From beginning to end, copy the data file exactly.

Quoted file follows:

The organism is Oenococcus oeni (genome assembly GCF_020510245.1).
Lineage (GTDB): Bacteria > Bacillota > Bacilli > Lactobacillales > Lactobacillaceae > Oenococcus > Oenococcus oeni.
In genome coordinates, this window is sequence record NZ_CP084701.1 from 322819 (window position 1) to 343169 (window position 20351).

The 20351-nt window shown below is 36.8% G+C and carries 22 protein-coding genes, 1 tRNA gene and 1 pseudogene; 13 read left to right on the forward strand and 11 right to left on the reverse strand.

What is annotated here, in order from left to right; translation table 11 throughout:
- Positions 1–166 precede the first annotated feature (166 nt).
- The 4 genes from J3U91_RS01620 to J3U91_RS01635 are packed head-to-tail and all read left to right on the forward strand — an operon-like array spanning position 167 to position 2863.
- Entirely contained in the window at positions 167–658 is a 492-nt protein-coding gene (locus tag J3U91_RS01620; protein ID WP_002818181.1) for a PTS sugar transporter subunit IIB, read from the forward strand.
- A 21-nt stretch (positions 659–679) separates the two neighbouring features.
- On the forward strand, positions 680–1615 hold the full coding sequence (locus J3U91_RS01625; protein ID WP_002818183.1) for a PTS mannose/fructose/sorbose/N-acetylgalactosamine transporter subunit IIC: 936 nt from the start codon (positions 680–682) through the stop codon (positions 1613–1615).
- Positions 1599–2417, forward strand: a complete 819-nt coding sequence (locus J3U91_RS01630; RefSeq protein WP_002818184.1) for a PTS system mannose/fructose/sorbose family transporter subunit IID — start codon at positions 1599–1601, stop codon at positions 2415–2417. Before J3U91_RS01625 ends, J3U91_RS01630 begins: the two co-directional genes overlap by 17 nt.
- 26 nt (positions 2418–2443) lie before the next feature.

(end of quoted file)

The organism is Oenococcus oeni (genome assembly GCF_020510245.1).
Lineage (GTDB): Bacteria > Bacillota > Bacilli > Lactobacillales > Lactobacillaceae > Oenococcus > Oenococcus oeni.
In genome coordinates, this window is sequence record NZ_CP084701.1 from 322819 (window position 1) to 343169 (window position 20351).

The 20351-nt window shown below is 36.8% G+C and carries 22 protein-coding genes, 1 tRNA gene and 1 pseudogene; 13 read left to right on the forward strand and 11 right to left on the reverse strand.

What is annotated here, in order from left to right; translation table 11 throughout:
- Positions 1–166 precede the first annotated feature (166 nt).
- The 4 genes from J3U91_RS01620 to J3U91_RS01635 are packed head-to-tail and all read left to right on the forward strand — an operon-like array spanning position 167 to position 2863.
- Entirely contained in the window at positions 167–658 is a 492-nt protein-coding gene (locus tag J3U91_RS01620; protein ID WP_002818181.1) for a PTS sugar transporter subunit IIB, read from the forward strand.
- A 21-nt stretch (positions 659–679) separates the two neighbouring features.
- On the forward strand, positions 680–1615 hold the full coding sequence (locus J3U91_RS01625; protein ID WP_002818183.1) for a PTS mannose/fructose/sorbose/N-acetylgalactosamine transporter subunit IIC: 936 nt from the start codon (positions 680–682) through the stop codon (positions 1613–1615).
- Positions 1599–2417, forward strand: a complete 819-nt coding sequence (locus J3U91_RS01630; RefSeq protein WP_002818184.1) for a PTS system mannose/fructose/sorbose family transporter subunit IID — start codon at positions 1599–1601, stop codon at positions 2415–2417. Before J3U91_RS01625 ends, J3U91_RS01630 begins: the two co-directional genes overlap by 17 nt.
- 26 nt (positions 2418–2443) lie before the next feature.